Pantanelli, the head chef of Catherine de Medici of Florence, invented choux pastry after moving to France in 1540. That pastry named after him was, essentially, a hot dried paste with which he made gateaux and pastries which spread across France. Its irregular shape after baking earned it the name ‘choux’ (French for cabbage). Further refinement and perfection were introduced in the 19th Century by Antoine Careme.
How does it work?
Unlike short crust, flaky or puff pastry, choux pastry dough is made from water and flour which is further enriched and lightened through the incorporation of eggs while beating the paste.
Baking results in a crisp shell with a thin, moist lining of cooked paste and a hollow centre. There is no leavening agent in choux pastry. Instead, these pastries rely on the steam produced during baking to puff up and form the hollow center.
Choux pastry can be shaped prior to baking to make a variety of products.
Typical choux pastry formula includes:2,3
|Pastry flour (9.0–11.0% protein)
|Liquid whole eggs
|Sugar (refined, granulated sucrose)
Processing steps (paste cooking):
- Bring the milk, water, sugar, salt and butter to a boil, stir to combine.
- Remove from heat source, add the flour and continue stirring.
- Heat the mix again while stirring till the mixture becomes a cohesive mass and clears the side of the pot.
- Transfer the mix to a mixer with a paddle attachment. Mix on low speed until the mix reaches a temperature of around 43–60°C then add ¾ of the eggs gradually until fully incorporated.
- Add the remainder of the eggs until the desired consistency (viscosity) is reached. The paste should be smooth and moist but firm enough to hold its shape. Alternately, hot milk may be added to the mix to adjust its consistency.
Processing steps (paste baking):
- Pipe or deposit the mix to achieve the desired shapes.
- Bake the choux at 176°C (350°F) for 10 minutes in a convection oven with the vent closed and then at 163°C (325°F) for 15–20 minutes with the vent open.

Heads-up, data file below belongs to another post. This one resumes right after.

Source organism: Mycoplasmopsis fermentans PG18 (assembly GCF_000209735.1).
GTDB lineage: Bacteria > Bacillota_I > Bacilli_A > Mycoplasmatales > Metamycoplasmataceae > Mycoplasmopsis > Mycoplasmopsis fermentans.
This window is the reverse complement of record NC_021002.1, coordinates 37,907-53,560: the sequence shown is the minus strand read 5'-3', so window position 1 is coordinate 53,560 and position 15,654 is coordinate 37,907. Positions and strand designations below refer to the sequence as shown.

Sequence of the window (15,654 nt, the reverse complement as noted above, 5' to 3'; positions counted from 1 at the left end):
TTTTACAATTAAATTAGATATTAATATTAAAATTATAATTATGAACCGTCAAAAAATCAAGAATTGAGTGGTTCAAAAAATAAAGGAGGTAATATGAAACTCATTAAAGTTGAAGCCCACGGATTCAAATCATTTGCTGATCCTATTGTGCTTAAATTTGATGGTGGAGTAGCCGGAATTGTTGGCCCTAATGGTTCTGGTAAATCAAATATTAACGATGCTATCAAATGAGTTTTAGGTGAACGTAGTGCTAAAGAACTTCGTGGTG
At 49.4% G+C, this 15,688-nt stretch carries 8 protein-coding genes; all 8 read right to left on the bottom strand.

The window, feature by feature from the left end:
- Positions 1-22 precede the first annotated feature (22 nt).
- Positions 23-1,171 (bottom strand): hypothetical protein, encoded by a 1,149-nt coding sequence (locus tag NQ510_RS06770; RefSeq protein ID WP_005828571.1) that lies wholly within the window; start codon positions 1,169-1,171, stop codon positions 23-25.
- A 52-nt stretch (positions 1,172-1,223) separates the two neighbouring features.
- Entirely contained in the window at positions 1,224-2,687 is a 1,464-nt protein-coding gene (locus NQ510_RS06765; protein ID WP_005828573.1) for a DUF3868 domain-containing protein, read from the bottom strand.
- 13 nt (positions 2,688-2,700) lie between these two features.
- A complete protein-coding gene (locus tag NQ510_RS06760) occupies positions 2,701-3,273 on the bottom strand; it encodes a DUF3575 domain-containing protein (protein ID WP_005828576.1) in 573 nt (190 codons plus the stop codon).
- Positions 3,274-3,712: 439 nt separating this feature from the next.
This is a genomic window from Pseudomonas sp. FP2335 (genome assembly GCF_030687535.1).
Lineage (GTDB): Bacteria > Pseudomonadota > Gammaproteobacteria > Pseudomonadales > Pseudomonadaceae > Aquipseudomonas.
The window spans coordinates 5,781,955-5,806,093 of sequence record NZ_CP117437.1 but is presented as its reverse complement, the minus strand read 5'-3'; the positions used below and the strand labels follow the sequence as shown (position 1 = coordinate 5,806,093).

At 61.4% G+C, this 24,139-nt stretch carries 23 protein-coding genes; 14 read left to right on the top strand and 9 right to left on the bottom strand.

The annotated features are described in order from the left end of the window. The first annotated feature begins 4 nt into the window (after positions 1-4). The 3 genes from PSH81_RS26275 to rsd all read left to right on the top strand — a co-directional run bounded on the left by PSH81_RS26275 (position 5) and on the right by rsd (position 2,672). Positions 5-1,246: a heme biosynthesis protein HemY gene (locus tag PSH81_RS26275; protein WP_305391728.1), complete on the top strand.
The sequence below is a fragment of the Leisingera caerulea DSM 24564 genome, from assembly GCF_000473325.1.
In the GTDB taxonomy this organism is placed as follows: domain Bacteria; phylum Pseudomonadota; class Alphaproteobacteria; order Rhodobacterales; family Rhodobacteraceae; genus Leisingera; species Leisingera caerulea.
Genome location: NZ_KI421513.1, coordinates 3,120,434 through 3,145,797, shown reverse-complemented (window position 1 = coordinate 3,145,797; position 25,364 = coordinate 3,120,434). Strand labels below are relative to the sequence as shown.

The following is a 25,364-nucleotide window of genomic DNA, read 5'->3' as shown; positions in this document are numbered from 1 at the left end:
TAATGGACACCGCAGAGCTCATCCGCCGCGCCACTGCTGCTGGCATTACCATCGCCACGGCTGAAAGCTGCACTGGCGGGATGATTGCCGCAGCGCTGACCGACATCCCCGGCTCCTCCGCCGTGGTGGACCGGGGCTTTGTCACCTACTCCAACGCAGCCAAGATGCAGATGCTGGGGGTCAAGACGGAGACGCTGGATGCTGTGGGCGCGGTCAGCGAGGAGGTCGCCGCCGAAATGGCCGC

- The baked product must have a well-browned exterior with a dry center.
For a successful production of choux pastry, the following options can be used:2
- Generally, a combination of water and milk is used in the recipe but all water or all milk may also be used. Higher milk levels improve the pastry tenderness and color while high water allow for higher baking temperatures.
- Margarine or shortening may be substituted for butter if required.
- Pastry flour is preferred due to its milder protein content which prevents cracking and distortion of the pastry during baking. Bread flour may also be used, but this may require higher hydration of the flour and may reduce expansion of the baked product.
- A small quantity of sugar that may be added to the recipe to provide the baked product with desirable color and flavor (along with the salt).
- Excessive boiling of the liquids should be avoided due to possible deleterious effects on flour hydration.
- Overcooking the mixture after adding the flour may cause denaturation of the proteins, resulting in incomplete absorption of the eggs and the formation of a non-homogeneous mix.
- Since the pastry relies completely on steam for leavening, it is important to ensure there is a sufficient amount of water (from water, milk and eggs) in the paste.
- Both unbaked and baked choux paste can be stored in the freezer. The unbaked mix can be thawed and baked as normal when required.
- It is important to keep in mind that all baked choux paste products have a short shelf-life due to issues with texture deterioration.
- Jones, Bridget, and Robuchon Joël. “Puff Pastry.” New Concise Larousse Gastronomique: the Culinary Classic Revised and Updated, Hamlyn, 2007, pp. 293.
- Suas, M. “Pastry Dough” Advanced Bread and Pastry: A Professional Approach, first printing, Delmar, Cengage Learning, 2009, pp. 400-441.
- Gisslen, W. “Pastry Basics” Professional Baking, 7th edition, John Wiley & Sons, Inc., Hoboken, New Jersey, 2017, pp. 311-348.